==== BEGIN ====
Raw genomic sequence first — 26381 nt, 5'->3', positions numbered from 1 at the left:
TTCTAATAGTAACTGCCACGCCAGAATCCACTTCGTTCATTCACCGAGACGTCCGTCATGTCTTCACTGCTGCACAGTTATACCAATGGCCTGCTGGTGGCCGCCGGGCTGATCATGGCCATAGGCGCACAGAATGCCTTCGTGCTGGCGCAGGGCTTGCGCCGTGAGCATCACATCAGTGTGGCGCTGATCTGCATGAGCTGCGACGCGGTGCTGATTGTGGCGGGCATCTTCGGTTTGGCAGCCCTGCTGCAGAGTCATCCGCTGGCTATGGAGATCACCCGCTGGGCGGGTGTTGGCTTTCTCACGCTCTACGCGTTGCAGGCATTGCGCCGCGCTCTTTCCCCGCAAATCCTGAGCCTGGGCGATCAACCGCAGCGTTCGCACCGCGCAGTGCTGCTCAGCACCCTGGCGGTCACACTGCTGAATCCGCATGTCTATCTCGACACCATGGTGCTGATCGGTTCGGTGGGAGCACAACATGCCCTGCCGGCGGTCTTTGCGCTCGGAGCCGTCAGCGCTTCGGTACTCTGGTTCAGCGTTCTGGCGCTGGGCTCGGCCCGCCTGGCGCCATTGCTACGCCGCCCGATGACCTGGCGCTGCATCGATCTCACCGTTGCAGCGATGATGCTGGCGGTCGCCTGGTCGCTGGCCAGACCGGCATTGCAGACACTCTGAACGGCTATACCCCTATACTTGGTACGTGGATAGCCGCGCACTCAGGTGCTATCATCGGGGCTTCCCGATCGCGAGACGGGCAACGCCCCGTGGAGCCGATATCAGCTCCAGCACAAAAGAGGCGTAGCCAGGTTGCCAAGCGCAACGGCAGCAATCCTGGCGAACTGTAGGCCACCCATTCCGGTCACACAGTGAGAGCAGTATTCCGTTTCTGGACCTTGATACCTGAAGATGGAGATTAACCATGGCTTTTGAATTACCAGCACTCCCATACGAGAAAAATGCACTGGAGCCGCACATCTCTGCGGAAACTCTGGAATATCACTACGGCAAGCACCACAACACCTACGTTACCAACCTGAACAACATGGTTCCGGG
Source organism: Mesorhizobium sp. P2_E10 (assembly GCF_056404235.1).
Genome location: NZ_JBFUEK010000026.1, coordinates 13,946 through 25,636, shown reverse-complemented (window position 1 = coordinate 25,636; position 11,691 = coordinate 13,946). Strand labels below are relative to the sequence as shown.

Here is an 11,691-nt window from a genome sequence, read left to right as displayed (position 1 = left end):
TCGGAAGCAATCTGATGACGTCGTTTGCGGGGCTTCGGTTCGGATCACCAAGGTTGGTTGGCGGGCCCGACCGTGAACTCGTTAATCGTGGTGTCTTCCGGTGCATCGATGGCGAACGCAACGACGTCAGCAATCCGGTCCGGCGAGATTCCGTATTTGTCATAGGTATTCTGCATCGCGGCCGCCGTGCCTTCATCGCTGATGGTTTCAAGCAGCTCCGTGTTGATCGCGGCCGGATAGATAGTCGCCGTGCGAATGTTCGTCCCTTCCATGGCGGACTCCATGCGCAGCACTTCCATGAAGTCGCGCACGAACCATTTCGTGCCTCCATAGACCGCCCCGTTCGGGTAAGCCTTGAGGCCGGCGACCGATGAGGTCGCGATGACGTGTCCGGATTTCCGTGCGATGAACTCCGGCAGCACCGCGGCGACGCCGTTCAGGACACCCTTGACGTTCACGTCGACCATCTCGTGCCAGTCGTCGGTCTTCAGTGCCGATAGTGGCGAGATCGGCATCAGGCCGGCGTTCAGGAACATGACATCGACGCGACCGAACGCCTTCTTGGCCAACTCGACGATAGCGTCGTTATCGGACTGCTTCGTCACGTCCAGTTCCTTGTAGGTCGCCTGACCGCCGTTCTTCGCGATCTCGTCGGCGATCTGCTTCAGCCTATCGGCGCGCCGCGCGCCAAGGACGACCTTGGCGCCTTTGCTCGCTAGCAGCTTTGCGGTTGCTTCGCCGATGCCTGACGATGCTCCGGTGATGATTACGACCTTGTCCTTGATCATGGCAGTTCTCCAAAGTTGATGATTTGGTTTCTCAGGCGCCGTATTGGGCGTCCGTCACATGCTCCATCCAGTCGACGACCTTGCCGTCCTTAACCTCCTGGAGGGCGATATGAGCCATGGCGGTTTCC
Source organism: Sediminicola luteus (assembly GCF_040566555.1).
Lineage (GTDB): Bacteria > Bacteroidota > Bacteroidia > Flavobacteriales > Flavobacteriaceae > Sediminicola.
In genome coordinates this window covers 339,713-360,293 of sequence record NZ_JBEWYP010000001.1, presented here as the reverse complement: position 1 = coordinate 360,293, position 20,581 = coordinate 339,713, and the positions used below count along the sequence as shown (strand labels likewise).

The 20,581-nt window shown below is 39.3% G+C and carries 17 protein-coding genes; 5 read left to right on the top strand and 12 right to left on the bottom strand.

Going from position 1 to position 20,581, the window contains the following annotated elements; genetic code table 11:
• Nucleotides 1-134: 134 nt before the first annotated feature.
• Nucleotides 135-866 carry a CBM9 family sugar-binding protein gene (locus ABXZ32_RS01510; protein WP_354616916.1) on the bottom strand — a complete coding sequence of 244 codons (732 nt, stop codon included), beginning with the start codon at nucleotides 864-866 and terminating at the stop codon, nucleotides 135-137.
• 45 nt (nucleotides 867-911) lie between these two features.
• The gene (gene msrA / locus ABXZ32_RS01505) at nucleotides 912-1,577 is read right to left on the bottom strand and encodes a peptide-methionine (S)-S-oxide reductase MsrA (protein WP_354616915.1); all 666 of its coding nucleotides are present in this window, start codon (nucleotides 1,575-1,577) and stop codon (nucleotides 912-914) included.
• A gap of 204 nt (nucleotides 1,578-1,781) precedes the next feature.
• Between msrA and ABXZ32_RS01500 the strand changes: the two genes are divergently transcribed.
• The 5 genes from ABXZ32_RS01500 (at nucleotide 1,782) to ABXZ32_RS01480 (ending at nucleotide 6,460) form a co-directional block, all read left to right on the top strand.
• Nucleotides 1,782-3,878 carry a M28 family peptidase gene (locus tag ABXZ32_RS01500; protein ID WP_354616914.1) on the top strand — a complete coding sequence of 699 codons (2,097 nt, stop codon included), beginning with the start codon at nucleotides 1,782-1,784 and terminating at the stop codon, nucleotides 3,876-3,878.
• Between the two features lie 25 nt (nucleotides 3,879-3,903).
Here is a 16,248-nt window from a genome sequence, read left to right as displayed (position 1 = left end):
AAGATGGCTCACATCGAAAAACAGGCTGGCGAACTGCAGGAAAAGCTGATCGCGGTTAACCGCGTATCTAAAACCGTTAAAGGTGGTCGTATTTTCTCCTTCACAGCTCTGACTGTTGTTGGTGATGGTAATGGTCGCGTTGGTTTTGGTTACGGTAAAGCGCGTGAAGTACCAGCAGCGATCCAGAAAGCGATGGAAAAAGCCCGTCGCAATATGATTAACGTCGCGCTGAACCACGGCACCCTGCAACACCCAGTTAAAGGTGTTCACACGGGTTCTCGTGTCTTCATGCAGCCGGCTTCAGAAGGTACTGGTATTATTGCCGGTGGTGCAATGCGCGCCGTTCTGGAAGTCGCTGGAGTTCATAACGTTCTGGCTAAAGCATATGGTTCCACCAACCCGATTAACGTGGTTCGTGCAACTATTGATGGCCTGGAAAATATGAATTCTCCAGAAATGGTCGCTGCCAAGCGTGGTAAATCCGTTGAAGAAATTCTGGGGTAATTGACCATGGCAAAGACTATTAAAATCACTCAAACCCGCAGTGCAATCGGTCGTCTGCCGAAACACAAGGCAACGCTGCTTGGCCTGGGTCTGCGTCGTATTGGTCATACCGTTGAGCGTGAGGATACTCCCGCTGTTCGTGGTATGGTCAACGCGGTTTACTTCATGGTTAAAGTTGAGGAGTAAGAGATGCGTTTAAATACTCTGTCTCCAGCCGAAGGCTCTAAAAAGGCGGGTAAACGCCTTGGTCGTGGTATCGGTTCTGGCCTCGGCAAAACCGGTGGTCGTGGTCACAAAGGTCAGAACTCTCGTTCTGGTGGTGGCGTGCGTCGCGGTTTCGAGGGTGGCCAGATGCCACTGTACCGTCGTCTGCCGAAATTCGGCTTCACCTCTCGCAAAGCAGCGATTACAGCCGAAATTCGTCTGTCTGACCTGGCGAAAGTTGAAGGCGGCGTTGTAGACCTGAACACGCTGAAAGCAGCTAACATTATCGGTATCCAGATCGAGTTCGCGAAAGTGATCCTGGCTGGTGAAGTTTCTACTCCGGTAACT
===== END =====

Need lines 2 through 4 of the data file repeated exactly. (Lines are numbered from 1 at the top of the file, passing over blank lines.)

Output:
TTCTAATAGTAACTGCCACGCCAGAATCCACTTCGTTCATTCACCGAGACGTCCGTCATGTCTTCACTGCTGCACAGTTATACCAATGGCCTGCTGGTGGCCGCCGGGCTGATCATGGCCATAGGCGCACAGAATGCCTTCGTGCTGGCGCAGGGCTTGCGCCGTGAGCATCACATCAGTGTGGCGCTGATCTGCATGAGCTGCGACGCGGTGCTGATTGTGGCGGGCATCTTCGGTTTGGCAGCCCTGCTGCAGAGTCATCCGCTGGCTATGGAGATCACCCGCTGGGCGGGTGTTGGCTTTCTCACGCTCTACGCGTTGCAGGCATTGCGCCGCGCTCTTTCCCCGCAAATCCTGAGCCTGGGCGATCAACCGCAGCGTTCGCACCGCGCAGTGCTGCTCAGCACCCTGGCGGTCACACTGCTGAATCCGCATGTCTATCTCGACACCATGGTGCTGATCGGTTCGGTGGGAGCACAACATGCCCTGCCGGCGGTCTTTGCGCTCGGAGCCGTCAGCGCTTCGGTACTCTGGTTCAGCGTTCTGGCGCTGGGCTCGGCCCGCCTGGCGCCATTGCTACGCCGCCCGATGACCTGGCGCTGCATCGATCTCACCGTTGCAGCGATGATGCTGGCGGTCGCCTGGTCGCTGGCCAGACCGGCATTGCAGACACTCTGAACGGCTATACCCCTATACTTGGTACGTGGATAGCCGCGCACTCAGGTGCTATCATCGGGGCTTCCCGATCGCGAGACGGGCAACGCCCCGTGGAGCCGATATCAGCTCCAGCACAAAAGAGGCGTAGCCAGGTTGCCAAGCGCAACGGCAGCAATCCTGGCGAACTGTAGGCCACCCATTCCGGTCACACAGTGAGAGCAGTATTCCGTTTCTGGACCTTGATACCTGAAGATGGAGATTAACCATGGCTTTTGAATTACCAGCACTCCCATACGAGAAAAATGCACTGGAGCCGCACATCTCTGCGGAAACTCTGGAATATCACTACGGCAAGCACCACAACACCTACGTTACCAACCTGAACAACATGGTTCCGGG
Source organism: Mesorhizobium sp. P2_E10 (assembly GCF_056404235.1).
Genome location: NZ_JBFUEK010000026.1, coordinates 13,946 through 25,636, shown reverse-complemented (window position 1 = coordinate 25,636; position 11,691 = coordinate 13,946). Strand labels below are relative to the sequence as shown.